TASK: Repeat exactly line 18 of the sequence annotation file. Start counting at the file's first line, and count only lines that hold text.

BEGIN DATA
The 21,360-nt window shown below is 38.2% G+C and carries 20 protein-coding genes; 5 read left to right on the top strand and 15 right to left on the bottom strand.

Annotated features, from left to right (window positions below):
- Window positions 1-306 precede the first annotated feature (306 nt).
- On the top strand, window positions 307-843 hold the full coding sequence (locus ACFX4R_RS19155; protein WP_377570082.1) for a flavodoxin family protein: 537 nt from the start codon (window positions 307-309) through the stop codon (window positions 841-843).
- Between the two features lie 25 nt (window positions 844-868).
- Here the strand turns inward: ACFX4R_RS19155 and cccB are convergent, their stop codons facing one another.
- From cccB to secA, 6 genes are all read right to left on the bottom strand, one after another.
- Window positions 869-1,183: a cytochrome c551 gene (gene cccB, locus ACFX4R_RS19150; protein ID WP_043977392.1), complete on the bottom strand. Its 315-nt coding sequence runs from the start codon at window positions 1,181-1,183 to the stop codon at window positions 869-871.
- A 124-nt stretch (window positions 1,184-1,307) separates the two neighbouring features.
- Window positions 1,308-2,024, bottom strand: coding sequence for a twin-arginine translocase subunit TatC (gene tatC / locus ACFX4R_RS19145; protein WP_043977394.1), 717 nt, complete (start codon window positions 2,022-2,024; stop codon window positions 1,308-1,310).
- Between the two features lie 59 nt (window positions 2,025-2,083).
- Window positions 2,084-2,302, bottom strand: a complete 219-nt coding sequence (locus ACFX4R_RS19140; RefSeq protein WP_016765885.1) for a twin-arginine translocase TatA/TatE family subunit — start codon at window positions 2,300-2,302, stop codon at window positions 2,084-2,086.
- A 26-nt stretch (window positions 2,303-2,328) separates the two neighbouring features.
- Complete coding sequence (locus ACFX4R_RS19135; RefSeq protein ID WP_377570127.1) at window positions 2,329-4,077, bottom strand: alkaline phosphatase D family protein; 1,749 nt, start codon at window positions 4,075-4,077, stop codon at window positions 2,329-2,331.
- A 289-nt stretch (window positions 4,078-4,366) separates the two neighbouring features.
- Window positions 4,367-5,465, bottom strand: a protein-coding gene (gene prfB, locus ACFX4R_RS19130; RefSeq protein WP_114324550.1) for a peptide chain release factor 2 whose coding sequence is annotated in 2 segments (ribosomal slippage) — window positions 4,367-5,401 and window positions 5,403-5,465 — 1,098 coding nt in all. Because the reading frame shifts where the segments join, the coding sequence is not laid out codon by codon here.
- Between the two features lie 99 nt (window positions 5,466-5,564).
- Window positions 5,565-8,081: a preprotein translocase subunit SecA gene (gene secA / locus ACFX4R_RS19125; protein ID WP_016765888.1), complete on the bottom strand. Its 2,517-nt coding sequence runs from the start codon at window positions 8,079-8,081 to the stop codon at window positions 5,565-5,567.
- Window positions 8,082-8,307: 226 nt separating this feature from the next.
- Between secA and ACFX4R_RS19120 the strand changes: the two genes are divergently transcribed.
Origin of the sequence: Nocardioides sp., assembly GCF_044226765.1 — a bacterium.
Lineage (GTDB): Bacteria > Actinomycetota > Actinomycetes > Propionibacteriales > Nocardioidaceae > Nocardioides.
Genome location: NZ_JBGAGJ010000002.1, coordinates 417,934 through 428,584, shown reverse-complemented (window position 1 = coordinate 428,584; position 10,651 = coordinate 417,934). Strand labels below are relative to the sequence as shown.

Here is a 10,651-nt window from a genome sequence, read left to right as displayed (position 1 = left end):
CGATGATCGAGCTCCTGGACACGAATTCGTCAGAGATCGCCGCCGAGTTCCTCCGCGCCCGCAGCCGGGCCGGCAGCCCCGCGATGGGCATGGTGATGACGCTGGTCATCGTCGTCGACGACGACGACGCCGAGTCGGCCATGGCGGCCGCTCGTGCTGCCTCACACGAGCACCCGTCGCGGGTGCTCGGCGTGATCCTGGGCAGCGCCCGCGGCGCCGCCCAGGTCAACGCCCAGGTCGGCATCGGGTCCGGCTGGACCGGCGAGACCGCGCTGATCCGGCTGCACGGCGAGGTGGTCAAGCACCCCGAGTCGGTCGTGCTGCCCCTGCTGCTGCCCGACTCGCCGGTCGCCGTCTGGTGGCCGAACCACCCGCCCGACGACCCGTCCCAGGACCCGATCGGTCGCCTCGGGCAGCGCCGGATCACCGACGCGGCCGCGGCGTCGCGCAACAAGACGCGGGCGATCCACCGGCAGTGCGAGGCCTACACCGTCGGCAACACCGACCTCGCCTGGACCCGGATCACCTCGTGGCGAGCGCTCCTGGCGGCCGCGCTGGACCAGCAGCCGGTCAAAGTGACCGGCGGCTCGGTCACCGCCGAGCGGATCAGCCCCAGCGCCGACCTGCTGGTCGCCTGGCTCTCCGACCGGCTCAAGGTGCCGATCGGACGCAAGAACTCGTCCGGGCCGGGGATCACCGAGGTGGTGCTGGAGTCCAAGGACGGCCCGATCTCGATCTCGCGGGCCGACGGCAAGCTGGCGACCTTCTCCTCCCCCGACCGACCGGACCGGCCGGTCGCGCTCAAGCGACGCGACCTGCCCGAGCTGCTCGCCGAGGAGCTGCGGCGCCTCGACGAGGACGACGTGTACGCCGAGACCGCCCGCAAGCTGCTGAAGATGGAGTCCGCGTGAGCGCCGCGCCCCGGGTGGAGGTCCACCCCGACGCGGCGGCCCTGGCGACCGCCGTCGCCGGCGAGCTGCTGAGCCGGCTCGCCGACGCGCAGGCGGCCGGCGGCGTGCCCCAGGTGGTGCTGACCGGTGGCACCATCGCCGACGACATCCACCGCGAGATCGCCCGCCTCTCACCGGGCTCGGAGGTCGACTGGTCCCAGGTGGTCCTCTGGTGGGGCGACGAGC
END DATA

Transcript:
- Window positions 5,565-8,081: a preprotein translocase subunit SecA gene (gene secA / locus ACFX4R_RS19125; protein ID WP_016765888.1), complete on the bottom strand. Its 2,517-nt coding sequence runs from the start codon at window positions 8,079-8,081 to the stop codon at window positions 5,565-5,567.